Monday, April 3, 2017

Up-cycled Cloth Pads {Part 1} : Materials

There are 3 layers to a cloth pad:
1. the "topper"
2. the "core" or "absorbent core"
And,
3. the "backer"


The Topper

The topper is the fabric that goes against your skin.
When I choose a topper fabric I like to stick with 100% cotton. Cotton is very absorbent and will soak up liquids right away. You don't have to use 100% cotton, though. You want to steer clear of material that is water repellent. I have heard of people using fabrics other than cotton including crushed velvet, which sounds very soft!

When choosing a topper fabric look for material that is comfortable. Cotton flannel is a good option because it is so soft. The only adverse thing about using flannel for a topper is that over time, and, after multiple washings, it tends to pill and look bedraggled.

When choosing a topper fabric look for something that is pretty, or speaks to you and your interests. :) If you like flowers, pick a print with flowers. If you like chickens, pick a print with chickens. If you are into music, find a print with treble clefs, notes, or even famous composers. You want to pick a fabric that is going to make you feel special. If you are the kind of woman who really dislikes having a period giving yourself something special to wear gives you something (albeit small) to look forward to.


Here is a picture of some topper materials I am going to up-cycle, just to give you some ideas. I found a pretty pillow sham and a flowery curtain (at the $5 Brown Bag sale I mentioned in Modifying A Silk Shirt) that are cotton. I also have some scraps of high end drapery material that I got at a Habitat For Humanity store, also, cotton.

The Core

The absorbent core is the material in the middle of the pad that does all the absorbing. It can be made of several layers of fabric for added absorption. 100% cotton is going to be the best up-cycling choice. Unless, you have some bamboo, hemp, or microfiber cloth diaper inserts laying around your house. Old towels are a great choice. They are super absorbent and hold a lot of liquid. Cotton flannel is another great choice.

In this picture are a few examples of flannel that I am going to be up-cycling into absorbent cores for cloth pads.


I found a pair of XL flannel pajama pants at a Goodwill Outlet store. Flannel sheets and pillow cases are usually a bargain at thrift stores. This pillow case cost 50¢, and will make about 6 or 7 cores. And, as I mentioned, Terry cloth towels are an excellent core material.

The Backer

The backer is a material that needs to be water resistant. It doesn't have to be waterproof. That being said, some women do like the peace of mind of having a waterproof fabric between the core and the backer, specifically, a material called polyurethane laminate, PUL, for short. I am not going to go into the details of having a waterproof layer in this post because I am writing about using up-cycled materials that you have around your house. PUL is not found in most households. Most fabric stores carry PUL, though, in case you want to check that out.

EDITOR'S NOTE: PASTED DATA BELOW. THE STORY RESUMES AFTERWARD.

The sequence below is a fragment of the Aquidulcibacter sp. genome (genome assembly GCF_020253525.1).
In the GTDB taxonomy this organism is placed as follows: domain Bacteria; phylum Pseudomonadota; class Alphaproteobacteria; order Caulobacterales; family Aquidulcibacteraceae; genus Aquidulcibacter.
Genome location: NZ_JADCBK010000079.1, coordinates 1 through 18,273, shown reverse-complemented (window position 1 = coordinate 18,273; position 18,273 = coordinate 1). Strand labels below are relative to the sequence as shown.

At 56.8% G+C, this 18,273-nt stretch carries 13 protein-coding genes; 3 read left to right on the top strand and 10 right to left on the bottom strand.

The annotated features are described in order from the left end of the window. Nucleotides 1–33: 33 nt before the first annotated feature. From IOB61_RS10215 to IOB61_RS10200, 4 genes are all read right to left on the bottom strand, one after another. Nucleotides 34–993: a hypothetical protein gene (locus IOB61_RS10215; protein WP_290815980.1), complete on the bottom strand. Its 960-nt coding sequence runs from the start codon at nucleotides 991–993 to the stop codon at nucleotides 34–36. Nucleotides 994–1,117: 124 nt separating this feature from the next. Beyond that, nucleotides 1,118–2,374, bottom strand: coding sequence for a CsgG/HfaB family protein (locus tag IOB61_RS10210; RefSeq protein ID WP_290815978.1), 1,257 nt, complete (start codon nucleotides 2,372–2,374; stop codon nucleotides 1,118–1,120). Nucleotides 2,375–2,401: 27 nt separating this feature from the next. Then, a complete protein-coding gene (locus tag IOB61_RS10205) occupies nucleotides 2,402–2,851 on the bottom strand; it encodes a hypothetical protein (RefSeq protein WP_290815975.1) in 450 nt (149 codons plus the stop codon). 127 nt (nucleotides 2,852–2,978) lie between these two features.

Not only should your backer be water resistant, but it should also not be slippery. The backer is the material that sets against your panties. If it is made out of a slippery material it will not stay were it is supposed to stay. You don't want your pads sliding around.

A good choice of material for the backer is polyester fleece. I have never heard of anyone using wool, but, it is water resistant and not slippery, so it may work well.


Here is a picture of some fleece jackets that I will be up-cycling. I found a couple at that $5 Brown Bag sale I mentioned earlier, and the one on the right is a fleece pullover that Mr. In The Mid-west has worn-out.


Preparing Upcycled Material


When preparing material for up-cycling there is no need to preshrink the fabric. Ideally, this fabric has been washed and dried countless times.
Although, you should wash items from the thrift store just to insure that they are clean.


To get the most out of your material, I suggest taking all the seams out with a stich ripper.

Now we are ready to draft a pattern! Look for Up-cycled Cloth Pads {Part 2} for instructions on making your pad pattern.

2 comments:

Gentle Joy said...

I am your newest follower... I found you after you left a comment on my blog... Gentle Joy Photography. :)

Sister in the Mid-west said...

Thank you, Gentle Joy!
I have booked marked both of your blogs. I found them last night by way of The Modest Mom, Modest Monday Link Up. So far, I have really enjoyed your content! :)